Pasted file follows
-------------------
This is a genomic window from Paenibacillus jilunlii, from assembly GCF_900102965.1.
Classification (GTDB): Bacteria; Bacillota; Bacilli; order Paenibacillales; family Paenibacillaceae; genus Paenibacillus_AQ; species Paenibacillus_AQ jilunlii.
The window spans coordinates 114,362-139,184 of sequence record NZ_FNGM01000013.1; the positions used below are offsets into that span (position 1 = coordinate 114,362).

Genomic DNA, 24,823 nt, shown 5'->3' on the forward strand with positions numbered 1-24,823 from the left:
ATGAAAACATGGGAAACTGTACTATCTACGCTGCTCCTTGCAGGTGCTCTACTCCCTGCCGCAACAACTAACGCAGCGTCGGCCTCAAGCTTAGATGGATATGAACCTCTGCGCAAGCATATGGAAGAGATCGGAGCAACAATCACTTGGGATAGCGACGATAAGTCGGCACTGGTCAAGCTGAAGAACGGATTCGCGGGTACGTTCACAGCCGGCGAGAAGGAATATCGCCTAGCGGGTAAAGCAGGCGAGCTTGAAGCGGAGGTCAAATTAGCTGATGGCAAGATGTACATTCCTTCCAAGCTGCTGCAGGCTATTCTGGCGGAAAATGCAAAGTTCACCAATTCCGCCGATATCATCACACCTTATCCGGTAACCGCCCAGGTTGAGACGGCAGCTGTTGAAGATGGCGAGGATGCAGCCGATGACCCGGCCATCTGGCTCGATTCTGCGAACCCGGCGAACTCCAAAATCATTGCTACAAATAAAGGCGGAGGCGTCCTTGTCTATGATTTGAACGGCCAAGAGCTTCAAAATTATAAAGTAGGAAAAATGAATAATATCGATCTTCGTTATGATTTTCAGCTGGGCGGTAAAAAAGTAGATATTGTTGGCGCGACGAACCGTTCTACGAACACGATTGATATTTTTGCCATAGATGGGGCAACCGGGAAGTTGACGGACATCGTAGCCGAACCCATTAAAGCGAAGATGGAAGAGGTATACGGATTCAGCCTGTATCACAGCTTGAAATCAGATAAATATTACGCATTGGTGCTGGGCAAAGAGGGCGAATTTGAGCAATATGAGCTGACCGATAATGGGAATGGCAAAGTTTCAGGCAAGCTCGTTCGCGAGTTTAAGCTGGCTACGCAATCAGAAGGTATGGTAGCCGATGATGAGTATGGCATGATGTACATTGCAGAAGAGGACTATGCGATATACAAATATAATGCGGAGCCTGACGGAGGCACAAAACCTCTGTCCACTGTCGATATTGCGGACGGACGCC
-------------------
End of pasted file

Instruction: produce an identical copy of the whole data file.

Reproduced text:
This is a genomic window from Paenibacillus jilunlii, from assembly GCF_900102965.1.
Classification (GTDB): Bacteria; Bacillota; Bacilli; order Paenibacillales; family Paenibacillaceae; genus Paenibacillus_AQ; species Paenibacillus_AQ jilunlii.
The window spans coordinates 114,362-139,184 of sequence record NZ_FNGM01000013.1; the positions used below are offsets into that span (position 1 = coordinate 114,362).

Genomic DNA, 24,823 nt, shown 5'->3' on the forward strand with positions numbered 1-24,823 from the left:
ATGAAAACATGGGAAACTGTACTATCTACGCTGCTCCTTGCAGGTGCTCTACTCCCTGCCGCAACAACTAACGCAGCGTCGGCCTCAAGCTTAGATGGATATGAACCTCTGCGCAAGCATATGGAAGAGATCGGAGCAACAATCACTTGGGATAGCGACGATAAGTCGGCACTGGTCAAGCTGAAGAACGGATTCGCGGGTACGTTCACAGCCGGCGAGAAGGAATATCGCCTAGCGGGTAAAGCAGGCGAGCTTGAAGCGGAGGTCAAATTAGCTGATGGCAAGATGTACATTCCTTCCAAGCTGCTGCAGGCTATTCTGGCGGAAAATGCAAAGTTCACCAATTCCGCCGATATCATCACACCTTATCCGGTAACCGCCCAGGTTGAGACGGCAGCTGTTGAAGATGGCGAGGATGCAGCCGATGACCCGGCCATCTGGCTCGATTCTGCGAACCCGGCGAACTCCAAAATCATTGCTACAAATAAAGGCGGAGGCGTCCTTGTCTATGATTTGAACGGCCAAGAGCTTCAAAATTATAAAGTAGGAAAAATGAATAATATCGATCTTCGTTATGATTTTCAGCTGGGCGGTAAAAAAGTAGATATTGTTGGCGCGACGAACCGTTCTACGAACACGATTGATATTTTTGCCATAGATGGGGCAACCGGGAAGTTGACGGACATCGTAGCCGAACCCATTAAAGCGAAGATGGAAGAGGTATACGGATTCAGCCTGTATCACAGCTTGAAATCAGATAAATATTACGCATTGGTGCTGGGCAAAGAGGGCGAATTTGAGCAATATGAGCTGACCGATAATGGGAATGGCAAAGTTTCAGGCAAGCTCGTTCGCGAGTTTAAGCTGGCTACGCAATCAGAAGGTATGGTAGCCGATGATGAGTATGGCATGATGTACATTGCAGAAGAGGACTATGCGATATACAAATATAATGCGGAGCCTGACGGAGGCACAAAACCTCTGTCCACTGTCGATATTGCGGACGGACGCC